School of Population and Public Health, University of British Columbia, 2206 East Mall, Vancouver, BC, V6T 1Z3, Canada
(2)
Air Pollution Exposure Lab, Department of Medicine, University of British Columbia, 2775 Laurel Street 7th Floor, Vancouver, BC, V5Z 1M9, Canada
(3)
School of Kinesiology and Division of Sport & Exercise Medicine, University of British Columbia, 2176 Health Sciences Mall, Vancouver, BC, V6T 1Z3, Canada

References

  1. World Health Organization. WHO | Global recommendations on physical activity for health. Geneva; 2015. [cited 22 Nov 2017]. Available from: http://www.who.int/dietphysicalactivity/factsheet_recommendations/en/.
  2. Colley RC, Garriguet D, Janssen I, Craig CL, Clarke J, Tremblay MS. Physical activity of Canadian adults: accelerometer results from the 2007 to 2009 Canadian health measures survey. Health Rep. 2011;22:7–14. https://doi.org/10.1016/j.yspm.2011.03.006.View ArticleGoogle Scholar
  3. Canadian Society for Exercise Physiology. Canadian Physical Activity Guidelines for Adults 18-64 years. Ottawa; 2011. [cited 22 Nov 2017]. Available from: http://www.csep.ca/view.asp?ccid=580.
  4. Cragg S, Cameron C, Craig C.L. 2004 National Transportation Survey. Ottawa: Canadian Fitness and Lifestyle Research Institute. 2006. [cited 22 Nov 2017]. Available from: https://www.cflri.ca/sites/default/files/node/593/files/National%20Transportation%20survey%20final%20report%202006%20formatted%20june%202.pdf.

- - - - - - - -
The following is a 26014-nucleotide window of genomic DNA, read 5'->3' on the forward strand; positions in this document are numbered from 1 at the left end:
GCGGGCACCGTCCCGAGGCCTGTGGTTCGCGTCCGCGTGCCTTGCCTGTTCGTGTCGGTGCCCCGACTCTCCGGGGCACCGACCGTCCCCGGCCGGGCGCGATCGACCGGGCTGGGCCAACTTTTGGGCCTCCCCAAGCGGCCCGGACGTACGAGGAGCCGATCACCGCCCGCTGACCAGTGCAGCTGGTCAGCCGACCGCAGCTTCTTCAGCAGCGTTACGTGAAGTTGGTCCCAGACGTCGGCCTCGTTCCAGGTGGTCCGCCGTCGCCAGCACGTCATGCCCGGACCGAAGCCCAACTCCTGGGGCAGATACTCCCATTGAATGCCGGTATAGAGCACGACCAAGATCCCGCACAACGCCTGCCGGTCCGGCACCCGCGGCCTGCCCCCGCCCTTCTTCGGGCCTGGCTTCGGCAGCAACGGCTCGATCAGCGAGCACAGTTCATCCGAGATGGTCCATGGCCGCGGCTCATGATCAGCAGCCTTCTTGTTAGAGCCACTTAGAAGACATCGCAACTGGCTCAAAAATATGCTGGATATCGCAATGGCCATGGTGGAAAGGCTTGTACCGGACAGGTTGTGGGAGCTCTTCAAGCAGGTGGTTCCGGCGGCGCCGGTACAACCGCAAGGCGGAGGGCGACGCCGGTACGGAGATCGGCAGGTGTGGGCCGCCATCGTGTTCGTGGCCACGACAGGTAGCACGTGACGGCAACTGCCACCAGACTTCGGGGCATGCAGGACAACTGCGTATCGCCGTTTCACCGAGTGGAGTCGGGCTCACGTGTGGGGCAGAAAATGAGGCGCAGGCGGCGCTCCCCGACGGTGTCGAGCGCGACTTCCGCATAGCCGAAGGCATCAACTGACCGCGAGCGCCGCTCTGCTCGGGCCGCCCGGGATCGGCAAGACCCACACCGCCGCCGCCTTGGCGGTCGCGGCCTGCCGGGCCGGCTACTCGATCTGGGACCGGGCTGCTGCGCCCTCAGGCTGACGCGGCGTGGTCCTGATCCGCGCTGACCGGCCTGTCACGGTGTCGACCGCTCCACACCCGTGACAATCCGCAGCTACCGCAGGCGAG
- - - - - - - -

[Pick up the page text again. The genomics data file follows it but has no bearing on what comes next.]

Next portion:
5. Statistics Canada. 2006 Census of Population: Place of work and commuting to work [Internet]. 97-561-XCB2006010. 2006. [cited 27 Nov 2013]. Available from: https://www150.statcan.gc.ca/n1/en/catalogue/97-561-X2006010.
  6. Larouche R, Faulkner G, Tremblay MS. Active travel and adults’ health: the 2007-to-2011 Canadian Health Measures Surveys. Health Rep. 2016;27:10–8.Google Scholar
  7. Oja P, Titze S, Bauman A, de Geus B, Krenn P, Reger-Nash B, et al. Health benefits of cycling: a systematic review. Scand J Med Sci Sports. 2011;21:496–509. https://doi.org/10.1111/j.1600-0838.2011.01299.x.View ArticleGoogle Scholar
  8. Grabow ML, Spak SN, Holloway T, Stone B, Mednick AC, Patz JA. Air quality and exercise-related health benefits from reduced car travel in the midwestern United States. Environ Health Perspect. 2012;120:68–76. https://doi.org/10.1289/ehp.1103440.View ArticleGoogle Scholar
  9. Jarrett J, Woodcock J, Griffiths UK, Chalabi Z, Edwards P, Roberts I, et al. Effect of increasing active travel in urban England and Wales on costs to the National Health Service. Lancet. 2012;379:2198–205. https://doi.org/10.1016/S0140-6736(12)60766-1.View ArticleGoogle Scholar